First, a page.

contents   index   previous   next

Suggested Approach


Characterizing spatial correlation across the site through experimental variography can often be the most time consuming step in a geostatistial analysis. This is particularly true if the data are heterogeneous or limited in number. Without a rationale for identifying the major direction of anisotropy, the following steps might be useful in narrowing the focus of the exercise.


1) Begin with an omni-directional variogram with a bandwidth large enough to encompass all data points on the site.


2) Select the number of lags and lag distances sufficient to span a significant portion of the entire site, and choose the lag tolerance to be very close in value to the lag distance itself.


3) Press the Variography button. In most cases, data become less correlated as the distance between them increases. Under these circumstances, the semivariogram values should produce a monotonic increasing function which approaches a maximal value called the sill. In practice, this may not be the case with variogram values that may begin high or jump around as distance increases.


4) Adjust the number of lags and lag tolerances until, generally, a monotonic increasing trend is seen in the semivariogram values. If this cannot be achieved, it may be that a geostatistical approach is not viable or that more complicated trends are occuring than can be modeled within SADA. If a visual inspection of the data or knowledge about the dispersion of contamination indicates a direction of correlation, it may be more appropriate to first test this direction.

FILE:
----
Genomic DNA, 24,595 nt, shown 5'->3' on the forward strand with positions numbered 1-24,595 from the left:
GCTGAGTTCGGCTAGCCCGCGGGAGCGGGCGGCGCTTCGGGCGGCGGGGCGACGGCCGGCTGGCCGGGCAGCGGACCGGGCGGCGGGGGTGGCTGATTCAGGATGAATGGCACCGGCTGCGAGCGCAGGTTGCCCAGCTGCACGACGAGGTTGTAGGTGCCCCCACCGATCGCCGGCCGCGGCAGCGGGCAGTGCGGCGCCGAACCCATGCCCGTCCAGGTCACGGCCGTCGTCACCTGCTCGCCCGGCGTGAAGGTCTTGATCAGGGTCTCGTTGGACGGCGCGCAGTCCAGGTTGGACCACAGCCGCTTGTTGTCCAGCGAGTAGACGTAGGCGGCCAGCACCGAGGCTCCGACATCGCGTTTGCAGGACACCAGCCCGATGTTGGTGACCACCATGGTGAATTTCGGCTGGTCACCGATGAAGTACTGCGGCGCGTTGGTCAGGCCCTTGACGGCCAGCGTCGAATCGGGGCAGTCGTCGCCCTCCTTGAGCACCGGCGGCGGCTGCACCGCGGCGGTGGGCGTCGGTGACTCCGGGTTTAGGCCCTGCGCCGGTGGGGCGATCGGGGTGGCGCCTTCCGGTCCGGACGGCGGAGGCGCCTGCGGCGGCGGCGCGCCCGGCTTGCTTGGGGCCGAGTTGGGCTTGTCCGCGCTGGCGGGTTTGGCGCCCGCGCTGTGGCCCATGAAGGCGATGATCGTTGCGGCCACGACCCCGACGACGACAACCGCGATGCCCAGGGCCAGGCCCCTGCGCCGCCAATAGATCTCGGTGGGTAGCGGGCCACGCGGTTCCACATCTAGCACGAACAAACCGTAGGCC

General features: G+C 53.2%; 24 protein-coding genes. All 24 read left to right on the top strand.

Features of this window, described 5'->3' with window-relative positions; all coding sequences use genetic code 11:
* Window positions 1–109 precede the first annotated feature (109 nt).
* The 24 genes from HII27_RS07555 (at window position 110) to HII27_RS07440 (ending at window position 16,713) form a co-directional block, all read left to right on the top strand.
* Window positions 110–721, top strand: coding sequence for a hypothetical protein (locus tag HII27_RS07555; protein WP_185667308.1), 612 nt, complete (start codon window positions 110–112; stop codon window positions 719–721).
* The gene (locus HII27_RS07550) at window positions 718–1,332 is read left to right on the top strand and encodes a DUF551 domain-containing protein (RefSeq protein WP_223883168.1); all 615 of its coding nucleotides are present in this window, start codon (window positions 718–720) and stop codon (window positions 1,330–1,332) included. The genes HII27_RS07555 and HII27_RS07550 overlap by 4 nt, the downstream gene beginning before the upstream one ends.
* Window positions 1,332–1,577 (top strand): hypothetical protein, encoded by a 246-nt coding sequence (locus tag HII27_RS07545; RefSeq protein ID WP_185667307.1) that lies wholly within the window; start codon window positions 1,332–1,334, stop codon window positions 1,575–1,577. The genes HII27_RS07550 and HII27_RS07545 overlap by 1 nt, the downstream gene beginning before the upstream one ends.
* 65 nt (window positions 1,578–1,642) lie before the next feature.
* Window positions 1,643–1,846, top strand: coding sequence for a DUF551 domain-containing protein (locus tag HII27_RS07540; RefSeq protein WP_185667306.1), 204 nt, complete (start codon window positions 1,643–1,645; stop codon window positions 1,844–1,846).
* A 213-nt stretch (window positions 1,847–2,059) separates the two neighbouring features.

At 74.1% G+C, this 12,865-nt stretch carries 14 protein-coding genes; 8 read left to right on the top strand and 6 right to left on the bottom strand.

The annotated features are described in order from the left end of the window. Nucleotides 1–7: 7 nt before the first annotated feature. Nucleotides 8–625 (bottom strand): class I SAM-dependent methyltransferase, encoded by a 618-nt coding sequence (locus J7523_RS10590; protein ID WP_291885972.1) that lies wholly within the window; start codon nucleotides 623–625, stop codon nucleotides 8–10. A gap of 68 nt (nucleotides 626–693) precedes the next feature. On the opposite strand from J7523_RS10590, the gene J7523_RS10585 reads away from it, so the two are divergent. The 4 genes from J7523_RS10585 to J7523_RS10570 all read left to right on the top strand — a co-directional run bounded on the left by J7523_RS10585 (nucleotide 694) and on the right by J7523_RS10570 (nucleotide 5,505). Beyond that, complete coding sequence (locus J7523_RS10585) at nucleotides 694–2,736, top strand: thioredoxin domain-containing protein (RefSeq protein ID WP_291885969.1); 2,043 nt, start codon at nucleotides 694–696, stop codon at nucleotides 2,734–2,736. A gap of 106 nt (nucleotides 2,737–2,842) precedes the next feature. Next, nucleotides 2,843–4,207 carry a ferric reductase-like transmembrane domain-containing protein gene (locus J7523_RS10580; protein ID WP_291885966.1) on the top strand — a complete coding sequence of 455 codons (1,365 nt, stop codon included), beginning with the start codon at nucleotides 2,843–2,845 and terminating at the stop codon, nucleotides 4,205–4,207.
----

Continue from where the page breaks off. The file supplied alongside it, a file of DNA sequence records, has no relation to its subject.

5) Assuming the omni-directional variogram is reasonable, add another direction to the plot with a smaller tolerance. You may have to adjust the bandwidth and angle tolerance to produce a reasonable semivariogram plot.


6) If the second direction rises slower to the sill or rises to a lower sill, then this is the major direction of anisotropy.


7) If neither direction produces significantly lower spatial correlation, it may be reasonable to assume an isotropic correlation structure.


8) Add a cone structure with direction equal to the major direction plus 90 degrees, and model the semivariogram results in this direction.


9) If the data are isotropic, choose the omnidirectional variogram as the major direction.

Now the spatial correlation models may be applied. (See Modeling Spatial Correlation.)